Nobel laureates speak for the ILC

| 4 October 2018

It really was a “hot” day.

In 2018 so far, Tokyo had 67 days of temperatures above 30 degrees Celsius, and 5 August recorded the highest temperature of 34.1 degrees. Despite such a terribly hot weather, Kiin-do Hall at Ochanomizu University in Tokyo was crowded with about 1000 enthusiastic spectators who gathered for the ILC promoting symposium featuring two Nobel laureates, Sheldon Glashow, and Barry Barish.

After an introduction by Yuichi Takayanagi, master of ceremony for the event, former head of communications at KEK and now director of the Tama-Rokuto Science Museum in Tokyo, Barish started his lecture entitled “International Linear Collider, the world’s most important particle physics project.” Barish explained science and technology around the ILC, and other science projects around world.


Barry Barish made a case for building the ILC in Japan. Image: Yukio Yanagi

He started his talk saying “most of the people involved in particle physics understand that we need a machine of the future, and that is the International Linear Collider.” Barish was asked in 2004 to serve on the panel that chose the design technology for the linear collider, even though he was in the middle of constructing a gravitational wave detector, LIGO, that gave him his Nobel Prize. “It is a very interesting, challenging and innovative design.”

For over seven years of Global Design Effort, which was the exact name of the organisation founded after the technology decision, experts from all over the world worked together. With many innovations and technological advances, the ILC is now ready for construction. “We are hoping the ILC gets built in Japan as an international project. People from all over the world will come to work in this laboratory. It will bring to Japan all the technologies and expertise we developed, in a dynamic new place. So, I hope, and this is the reason why I am here, we will see in the near future the decision to build the ILC in Japan,” he concluded.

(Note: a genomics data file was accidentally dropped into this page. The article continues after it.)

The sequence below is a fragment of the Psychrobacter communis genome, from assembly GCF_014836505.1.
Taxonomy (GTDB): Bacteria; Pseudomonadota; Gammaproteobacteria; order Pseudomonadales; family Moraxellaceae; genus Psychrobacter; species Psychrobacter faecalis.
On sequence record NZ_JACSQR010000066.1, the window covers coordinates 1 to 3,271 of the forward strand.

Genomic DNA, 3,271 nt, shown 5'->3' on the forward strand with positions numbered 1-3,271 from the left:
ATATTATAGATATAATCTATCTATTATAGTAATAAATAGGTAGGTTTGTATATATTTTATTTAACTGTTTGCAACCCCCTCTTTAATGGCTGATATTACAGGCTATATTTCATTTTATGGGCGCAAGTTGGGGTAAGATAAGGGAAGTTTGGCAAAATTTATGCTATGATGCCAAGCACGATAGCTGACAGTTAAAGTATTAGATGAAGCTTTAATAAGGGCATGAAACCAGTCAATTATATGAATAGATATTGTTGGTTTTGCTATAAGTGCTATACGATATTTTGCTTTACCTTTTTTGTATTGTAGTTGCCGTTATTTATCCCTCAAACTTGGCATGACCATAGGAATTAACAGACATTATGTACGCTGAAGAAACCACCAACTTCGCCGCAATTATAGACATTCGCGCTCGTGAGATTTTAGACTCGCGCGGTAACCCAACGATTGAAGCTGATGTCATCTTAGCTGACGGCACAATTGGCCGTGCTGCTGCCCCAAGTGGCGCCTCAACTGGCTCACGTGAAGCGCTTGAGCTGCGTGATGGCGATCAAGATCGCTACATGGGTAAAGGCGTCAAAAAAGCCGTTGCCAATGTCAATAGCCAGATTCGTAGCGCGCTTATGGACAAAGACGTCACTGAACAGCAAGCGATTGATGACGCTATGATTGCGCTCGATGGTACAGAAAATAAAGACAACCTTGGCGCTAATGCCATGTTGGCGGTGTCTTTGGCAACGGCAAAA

Sheldon Glashaw calls the importance of trying to understanding the universe into which we were born a “sacred obligation” Image: Yukio Yanagi

Glashow talked about the significance of the ILC from the viewpoint of a theoretical physicist. “We need the ILC, is the title of my talk. It is on my own initiative that I travelled over 10,000 kilometres to attend this meeting, and encourage the construction of the ILC.” He said that the ILC is “absolutely essential,” and if constructed, it would be the centre of particle physics research for decades. He also said the ILC is not just for particle physics: “ILC will foster Japanese science,” not only developing human resources and new technologies, but he predicts that spin-offs from the research will spread to other fields.

Two Japanese Nobel laureates, Masatoshi Koshiba (2002 Nobel Prize in Physics), and Yoshinori Osumi (2016 Nobel Prize in medicine) provided video messages. Koshiba said: “We will never know what the ILC means to us until we actually build it. But it will be a great pleasure for physicists if the ILC is built in Japan or anywhere in the world, because it will open up new possibilities.” Osumi raised an alarm when he won the Nobel Prize in 2016 that there would be no more Japanese Nobel Prize winners without a change in Japanese education system. “I think the Japanese education system puts too much importance on efficiency, expecting quick results from research,” he said. “But science is at the opposite end of efficiency. Japan should allow young people to challenge the unknown, otherwise there will be no one with a challenging mind in the future.” He also said that Japan is standing at the point to think about the way the country should go in science. “It is important that there are advantageous areas of research where Japan could contribute. I think particle physics is one of them.”

Here you can watch all talks at the ILC symposium:

View also Nobel Laureates’ support to the ILC on our Youtube channel:

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